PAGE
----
Compare that to others we've tested like the JLaverack R Jack Disc, which costs £2,380 for the frameset. David was very impressed with its ride quality, though.

> Buyer's Guide: 12 of the loveliest titanium bikes we've ridden

Another performance speed machine is the Reilly T640, which uses the tougher to create 6Al/4V grade titanium tubing. It costs £2,399 for the frameset.

Conclusion

Overall, the Major is a fun and exciting bike to ride, and the performance is brilliant. It is one of the most enjoyable bikes I've ridden this year, if not since I started to write for road.cc, and while it can be a little testing on British roads at times, I can forgive it purely for the amount of high-speed, smooth cornering shenanigans I've managed to squeeze into a ride.

Verdict

A firm ride but that's cancelled out by the excellent performance and handling

If you're thinking of buying this product using a cashback deal why not use the road.cc Top Cashback page and get some top cashback while helping to support your favourite independent cycling website

road.cc test report

Make and model: J.Guillem Major 105

Size tested: 54cm

About the bike

List the components used to build up the bike.

Frame: J.Guillem 3AL/2.5V Titanium Road Frame, Major

Crankset: Shimano FC-R7000 105 Crankset, 50-34T

Bottom Bracket: J.Guillem Pressfit 24 Bottom Bracket

Chain: KMC X11-93 Chain with Missing Link

Rear Derailleur: Shimano 105 SS Rear Derailleur

Front Derailleur: Shimano 105 Front Derailleur

STI Shifters: Shimano 105 STI Shift Levers with Hydraulic Brake Calipers

Cables: J.Guillem Brake/Derailleur Cables and Housing

Cassette: Shimano CS-R7000 105 Cassette, 11-30T

Wheel Set: DT Swiss P1800 Spline 32 Disc Wheel Set

Front Tire: Vredestein Fortezza Senso All Weather Mallorca Tire, 700x25c

Rear Tire: Vredestein Fortezza Senso All Weather Mallorca Tire, 700x25c

Tubes: Vredestein Butyl Tube, Presta Valve

Headset: J.Guillem Integrated Headset, for 11/8 - 11/4"

Headset Spacers: J.Guillem Alloy Headset Spacer Black

Stem: J.Guillem Alloy Sand blasted Anodized Stem, 83gr

Handlebar: J.Guillem Alloy Sand blasted Anodized Butted Handlebar

Handlebar Tape: J.Guillem Microfiber Shockproof Handlebar Tape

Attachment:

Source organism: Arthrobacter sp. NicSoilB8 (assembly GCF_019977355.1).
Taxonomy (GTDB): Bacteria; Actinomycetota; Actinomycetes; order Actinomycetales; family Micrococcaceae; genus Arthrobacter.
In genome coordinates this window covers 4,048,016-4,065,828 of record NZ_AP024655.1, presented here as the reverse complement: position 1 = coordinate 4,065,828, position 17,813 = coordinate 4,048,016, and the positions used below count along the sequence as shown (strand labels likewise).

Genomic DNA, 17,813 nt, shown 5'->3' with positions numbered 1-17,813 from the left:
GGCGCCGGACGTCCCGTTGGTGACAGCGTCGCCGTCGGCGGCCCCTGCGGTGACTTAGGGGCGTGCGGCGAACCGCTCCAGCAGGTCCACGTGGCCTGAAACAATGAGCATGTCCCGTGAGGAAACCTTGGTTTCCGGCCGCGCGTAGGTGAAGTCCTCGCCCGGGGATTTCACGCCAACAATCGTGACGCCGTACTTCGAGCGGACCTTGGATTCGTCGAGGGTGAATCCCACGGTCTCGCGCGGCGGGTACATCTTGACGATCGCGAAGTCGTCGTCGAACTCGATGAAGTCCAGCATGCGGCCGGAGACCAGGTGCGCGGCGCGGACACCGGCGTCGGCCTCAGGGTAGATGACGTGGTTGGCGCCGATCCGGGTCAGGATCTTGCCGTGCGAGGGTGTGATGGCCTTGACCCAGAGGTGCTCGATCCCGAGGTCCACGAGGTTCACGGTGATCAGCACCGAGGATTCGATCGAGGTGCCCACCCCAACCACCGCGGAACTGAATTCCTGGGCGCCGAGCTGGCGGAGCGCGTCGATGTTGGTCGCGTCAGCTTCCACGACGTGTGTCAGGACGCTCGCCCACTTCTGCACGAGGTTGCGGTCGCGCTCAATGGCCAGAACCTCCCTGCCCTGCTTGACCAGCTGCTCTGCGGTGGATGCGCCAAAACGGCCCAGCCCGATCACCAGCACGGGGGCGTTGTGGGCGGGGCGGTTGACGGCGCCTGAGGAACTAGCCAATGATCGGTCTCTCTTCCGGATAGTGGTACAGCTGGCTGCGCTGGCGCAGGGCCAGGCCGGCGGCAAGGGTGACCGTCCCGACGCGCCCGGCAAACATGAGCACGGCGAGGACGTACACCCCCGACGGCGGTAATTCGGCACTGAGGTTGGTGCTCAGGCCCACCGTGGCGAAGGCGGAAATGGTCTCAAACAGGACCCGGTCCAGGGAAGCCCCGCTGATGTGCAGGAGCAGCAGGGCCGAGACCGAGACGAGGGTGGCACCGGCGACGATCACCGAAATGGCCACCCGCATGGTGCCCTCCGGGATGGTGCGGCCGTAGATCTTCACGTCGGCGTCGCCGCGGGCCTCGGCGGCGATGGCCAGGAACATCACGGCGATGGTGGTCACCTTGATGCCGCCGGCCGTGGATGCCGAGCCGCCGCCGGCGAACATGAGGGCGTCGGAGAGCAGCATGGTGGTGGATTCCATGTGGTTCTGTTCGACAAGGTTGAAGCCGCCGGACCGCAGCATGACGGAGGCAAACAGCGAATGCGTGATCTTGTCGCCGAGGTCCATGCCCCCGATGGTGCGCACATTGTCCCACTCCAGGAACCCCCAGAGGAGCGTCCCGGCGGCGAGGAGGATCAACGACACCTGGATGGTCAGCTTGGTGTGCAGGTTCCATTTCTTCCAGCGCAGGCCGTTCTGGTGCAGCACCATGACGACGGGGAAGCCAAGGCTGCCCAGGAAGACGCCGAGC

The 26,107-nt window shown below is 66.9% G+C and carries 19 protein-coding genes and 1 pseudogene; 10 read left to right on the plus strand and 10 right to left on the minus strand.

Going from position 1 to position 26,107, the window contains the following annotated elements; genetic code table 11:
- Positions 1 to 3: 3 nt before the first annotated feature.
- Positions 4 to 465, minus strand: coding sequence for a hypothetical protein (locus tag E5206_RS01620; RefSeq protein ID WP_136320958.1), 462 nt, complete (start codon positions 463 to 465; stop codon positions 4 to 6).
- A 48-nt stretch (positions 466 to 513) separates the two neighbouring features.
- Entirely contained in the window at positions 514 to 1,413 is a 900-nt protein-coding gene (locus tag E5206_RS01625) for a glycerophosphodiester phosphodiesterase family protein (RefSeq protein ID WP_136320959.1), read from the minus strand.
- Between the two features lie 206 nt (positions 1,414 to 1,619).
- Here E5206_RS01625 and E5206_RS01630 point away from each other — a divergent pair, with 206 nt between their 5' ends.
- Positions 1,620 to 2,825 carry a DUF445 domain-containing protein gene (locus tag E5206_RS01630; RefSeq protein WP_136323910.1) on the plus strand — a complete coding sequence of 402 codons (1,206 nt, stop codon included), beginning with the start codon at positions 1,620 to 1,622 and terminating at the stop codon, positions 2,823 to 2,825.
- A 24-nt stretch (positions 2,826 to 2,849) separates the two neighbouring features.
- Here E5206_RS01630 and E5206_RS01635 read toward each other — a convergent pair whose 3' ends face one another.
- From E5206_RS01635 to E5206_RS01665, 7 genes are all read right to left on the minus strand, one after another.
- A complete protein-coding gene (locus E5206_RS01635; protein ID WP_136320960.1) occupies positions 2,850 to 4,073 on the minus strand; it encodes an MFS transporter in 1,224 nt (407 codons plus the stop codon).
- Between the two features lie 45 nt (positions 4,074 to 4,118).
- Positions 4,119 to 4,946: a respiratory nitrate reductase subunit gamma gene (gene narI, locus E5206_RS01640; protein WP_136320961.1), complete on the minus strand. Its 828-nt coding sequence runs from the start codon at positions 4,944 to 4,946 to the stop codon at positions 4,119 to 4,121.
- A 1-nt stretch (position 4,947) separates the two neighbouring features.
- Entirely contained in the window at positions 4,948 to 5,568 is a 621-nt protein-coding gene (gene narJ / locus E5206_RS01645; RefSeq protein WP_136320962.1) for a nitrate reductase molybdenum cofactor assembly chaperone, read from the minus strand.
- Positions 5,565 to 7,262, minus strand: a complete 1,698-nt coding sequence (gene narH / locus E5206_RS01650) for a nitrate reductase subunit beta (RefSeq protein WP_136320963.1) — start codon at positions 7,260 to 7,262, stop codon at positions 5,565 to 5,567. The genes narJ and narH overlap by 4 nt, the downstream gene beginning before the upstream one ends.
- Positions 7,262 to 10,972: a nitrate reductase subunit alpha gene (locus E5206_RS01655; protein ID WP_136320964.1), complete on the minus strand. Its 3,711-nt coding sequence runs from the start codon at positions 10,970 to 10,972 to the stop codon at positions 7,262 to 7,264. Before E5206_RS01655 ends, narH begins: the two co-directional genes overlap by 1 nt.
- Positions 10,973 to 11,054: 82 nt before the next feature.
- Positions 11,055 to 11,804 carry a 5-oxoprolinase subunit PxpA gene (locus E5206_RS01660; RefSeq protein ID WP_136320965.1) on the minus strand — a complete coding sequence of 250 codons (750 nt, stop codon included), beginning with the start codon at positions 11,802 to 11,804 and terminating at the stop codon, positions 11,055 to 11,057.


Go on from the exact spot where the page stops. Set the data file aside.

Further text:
Seat Post: J.Guillem Alloy Seat Post, 320mm x 15mm Setback

Seat Collar: J.Guillem Alloy Seat Collar, 34.9mm Black

Saddle: J.Guillem Saddle, Titanium Rails

Fork: J.Guillem 11/8-11/4" Tapered UD Carbon Road fork

Thru Axle: J.Guillem Rear Thru Axle 12 x 142mm

Tell us what the bike is for and who it's aimed at. What do the manufacturers say about it? How does that compare to your own feelings about the bike?

J.Guillem says, "For the road-riding enthusiast that loves the sensation of riding fast, the Major – pronounced 'My-awe' – is an awesome steed on the straight, in the narrow and around bends. Its stiff, light and durable frame suits an aggressive riding style so it's ideal for the step-up to club racing or solo flights chasing the clock."

It delivers on the promise of being performance orientated.

Where does this model sit in the range? Tell us briefly about the cheaper options and the more expensive options

You can spec the Major in a range of builds on the J.Guillem website by configuring different components to suit your budget.

Frame and fork

Overall rating for frame and fork
 
9/10

Tell us about the build quality and finish of the frame and fork?

Excellent build quality and finish, especially the welding.

Tell us about the materials used in the frame and fork?

The frame uses drawn 3Al/2.5V (3% aluminium/2.5% vanadium) tubing and the fork is full carbon fibre.

Tell us about the geometry of the frame and fork?

It's race orientated with quite a short head tube and wheelbase to give an aggressive position and a fast handling machine.

How was the bike in terms of height and reach? How did it compare to other bikes of the same stated size?

This 54cm has a stack of 558mm and a reach of 384mm. That is quite racy with a ratio of 1.45 and exactly what I'd expect to see on this type of bike.

Riding the bike

Was the bike comfortable to ride? Tell us how you felt about the ride quality.

It does have a firm ride, which can be a little at odds with UK roads.

Did the bike feel stiff in the right places? Did any part of the bike feel too stiff or too flexible?

For a titanium bike it offers huge amounts of stiffness.

How did the bike transfer power? Did it feel efficient?

Very well indeed. The rear end is very responsive to your input.

Was there any toe-clip overlap with the front wheel? If so was it a problem?

No, none.

How would you describe the steering? Was it lively neutral or unresponsive? The lively side of neutral.

Tell us some more about the handling. How did the bike feel overall? Did it do particular things well or badly?

The handling is very good, especially the way it cuts through the corners at speed.

Which components had the most effect (good or bad) on the bike's comfort? would you recommend any changes?